Bracketing shown in block
Old face, capitali
Transitional, capital I
Heavy slab, bracketed
Triangular, fat face
Terminal, chancery italic (fc)
,. _ .
Head serif, old-face roman
Serif, chancery italic descender (a) 1 |
Francis Thibaudeau's system for the classification of type faces published in
the early 1920's in Paris was based on the varying shapes ofthe serifs, and any
complete description of a type face will, of course, include notes on the serifs,
unless the face happens to be one ofthe large category o£sans serifs !
The term serifs is used to describe the cross-strokes which finish the stems
or arms of letters. They are usually drawn at right angles or obliquely to these
stems or arms and may extend on both sides or only on one side. The stem of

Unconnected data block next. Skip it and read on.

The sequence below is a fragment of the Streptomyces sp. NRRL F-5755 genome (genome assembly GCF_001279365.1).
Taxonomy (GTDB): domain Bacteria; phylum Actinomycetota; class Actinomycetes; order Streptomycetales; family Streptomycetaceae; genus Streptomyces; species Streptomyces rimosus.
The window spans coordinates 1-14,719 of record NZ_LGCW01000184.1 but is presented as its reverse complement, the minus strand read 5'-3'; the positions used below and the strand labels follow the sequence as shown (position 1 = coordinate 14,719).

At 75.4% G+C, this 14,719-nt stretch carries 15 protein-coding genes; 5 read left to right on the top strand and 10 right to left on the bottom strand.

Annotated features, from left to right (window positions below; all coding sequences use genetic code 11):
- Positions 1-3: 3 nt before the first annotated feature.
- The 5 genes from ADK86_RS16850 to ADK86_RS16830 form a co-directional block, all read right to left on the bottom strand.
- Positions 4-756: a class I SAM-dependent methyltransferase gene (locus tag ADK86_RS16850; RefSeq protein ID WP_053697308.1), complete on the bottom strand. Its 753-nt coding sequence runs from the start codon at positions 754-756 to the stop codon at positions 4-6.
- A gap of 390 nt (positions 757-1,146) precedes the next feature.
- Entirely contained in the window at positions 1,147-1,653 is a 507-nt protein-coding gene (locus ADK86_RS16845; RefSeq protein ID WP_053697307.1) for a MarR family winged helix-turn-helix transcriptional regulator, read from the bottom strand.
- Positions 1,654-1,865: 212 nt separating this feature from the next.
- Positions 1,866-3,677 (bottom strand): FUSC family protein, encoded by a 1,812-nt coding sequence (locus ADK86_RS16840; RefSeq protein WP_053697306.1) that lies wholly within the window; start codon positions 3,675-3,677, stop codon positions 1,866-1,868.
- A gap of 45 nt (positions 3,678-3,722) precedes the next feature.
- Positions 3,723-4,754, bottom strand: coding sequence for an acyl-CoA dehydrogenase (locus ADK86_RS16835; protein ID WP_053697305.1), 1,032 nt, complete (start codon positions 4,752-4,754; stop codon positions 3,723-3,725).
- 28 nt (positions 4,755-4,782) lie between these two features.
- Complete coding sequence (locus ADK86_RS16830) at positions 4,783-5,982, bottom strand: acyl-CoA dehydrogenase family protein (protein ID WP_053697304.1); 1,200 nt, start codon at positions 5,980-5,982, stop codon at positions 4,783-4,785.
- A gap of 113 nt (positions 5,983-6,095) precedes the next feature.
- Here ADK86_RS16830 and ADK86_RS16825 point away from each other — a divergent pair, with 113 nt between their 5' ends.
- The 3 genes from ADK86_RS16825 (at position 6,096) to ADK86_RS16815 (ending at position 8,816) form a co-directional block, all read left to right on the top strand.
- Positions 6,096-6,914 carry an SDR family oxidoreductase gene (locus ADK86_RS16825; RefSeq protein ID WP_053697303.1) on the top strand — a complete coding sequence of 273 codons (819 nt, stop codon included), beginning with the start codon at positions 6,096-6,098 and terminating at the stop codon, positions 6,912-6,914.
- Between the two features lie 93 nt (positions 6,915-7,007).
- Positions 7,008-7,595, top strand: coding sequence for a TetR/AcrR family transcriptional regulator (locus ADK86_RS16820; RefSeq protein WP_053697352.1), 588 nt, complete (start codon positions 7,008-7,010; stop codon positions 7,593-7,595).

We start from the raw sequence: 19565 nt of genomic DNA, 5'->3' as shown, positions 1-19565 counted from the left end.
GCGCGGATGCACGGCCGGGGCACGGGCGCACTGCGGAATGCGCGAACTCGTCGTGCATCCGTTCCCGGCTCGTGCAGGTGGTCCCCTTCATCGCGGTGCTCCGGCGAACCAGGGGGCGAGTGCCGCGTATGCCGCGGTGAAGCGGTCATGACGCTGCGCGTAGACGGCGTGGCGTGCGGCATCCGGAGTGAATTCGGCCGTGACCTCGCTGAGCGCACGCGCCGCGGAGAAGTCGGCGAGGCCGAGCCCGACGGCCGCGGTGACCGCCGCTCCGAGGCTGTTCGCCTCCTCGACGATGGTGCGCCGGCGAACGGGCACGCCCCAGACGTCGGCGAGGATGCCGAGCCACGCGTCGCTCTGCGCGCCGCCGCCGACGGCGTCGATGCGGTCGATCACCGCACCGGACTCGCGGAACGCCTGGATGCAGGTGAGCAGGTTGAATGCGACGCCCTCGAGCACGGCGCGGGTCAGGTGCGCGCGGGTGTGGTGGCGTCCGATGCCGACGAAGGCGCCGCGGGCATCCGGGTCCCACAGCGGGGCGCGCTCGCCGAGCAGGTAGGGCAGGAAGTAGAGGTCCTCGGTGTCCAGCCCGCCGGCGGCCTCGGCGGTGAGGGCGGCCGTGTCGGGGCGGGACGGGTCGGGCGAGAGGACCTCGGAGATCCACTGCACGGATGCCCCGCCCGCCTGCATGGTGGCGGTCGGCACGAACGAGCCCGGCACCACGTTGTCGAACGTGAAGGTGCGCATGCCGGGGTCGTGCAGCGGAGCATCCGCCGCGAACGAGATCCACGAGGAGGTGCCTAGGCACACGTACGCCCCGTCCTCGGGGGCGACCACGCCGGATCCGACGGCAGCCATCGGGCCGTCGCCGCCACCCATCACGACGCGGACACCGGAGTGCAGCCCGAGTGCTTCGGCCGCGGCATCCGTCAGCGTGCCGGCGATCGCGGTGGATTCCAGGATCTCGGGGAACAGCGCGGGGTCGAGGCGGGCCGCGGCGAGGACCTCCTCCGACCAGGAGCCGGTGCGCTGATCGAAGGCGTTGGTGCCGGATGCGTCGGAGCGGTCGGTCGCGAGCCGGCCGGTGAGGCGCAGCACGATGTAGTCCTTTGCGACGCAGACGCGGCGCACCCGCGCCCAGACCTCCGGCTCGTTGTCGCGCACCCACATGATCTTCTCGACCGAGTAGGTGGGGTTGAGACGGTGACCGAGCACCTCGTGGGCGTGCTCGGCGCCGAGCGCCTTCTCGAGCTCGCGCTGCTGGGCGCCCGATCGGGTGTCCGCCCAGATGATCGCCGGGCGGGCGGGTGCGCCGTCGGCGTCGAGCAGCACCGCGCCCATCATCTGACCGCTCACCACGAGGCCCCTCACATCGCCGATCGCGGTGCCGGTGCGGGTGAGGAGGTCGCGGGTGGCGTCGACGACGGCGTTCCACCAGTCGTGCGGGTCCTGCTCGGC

a letter may be the straight or oblique stroke of a capital or lower-case letter
and the arms may belong, for example to a capital E or a lower-case k.
These finishing strokes will vary very considerably in shape and size. Some
may be bracketed—our first diagram on the opposite page shows exacdy
what is meant by this term—or unbracketed, wedge-shaped or triangular
(forms met respectively in types like Wide Latin and as terminals ofthè thin
strokes in the fat faces). They may be cupped, hairline, fine slab, or heavy slab
with or without bracketing.
All serifs are not flat on their undersides. Some are cupped or curved as in
the AmericanType Founders Cloister,Monotype'Garamond' Series 156, and
Monotype Poliphilus. The diagrams on the opposite page will help to make
these brief notes clear. Students who wish to delve deeply into the subjects of
stress, of serifs, and ofthe nomenclature of letter forms should read Mr Joseph
Thorp's towards A nomenclature of letter forms which appeared
hiThe Monotype Recorder. Volume 30. April/May 1931, & the other excellent
articles by the same author which appeared in subsequent issues ofthe same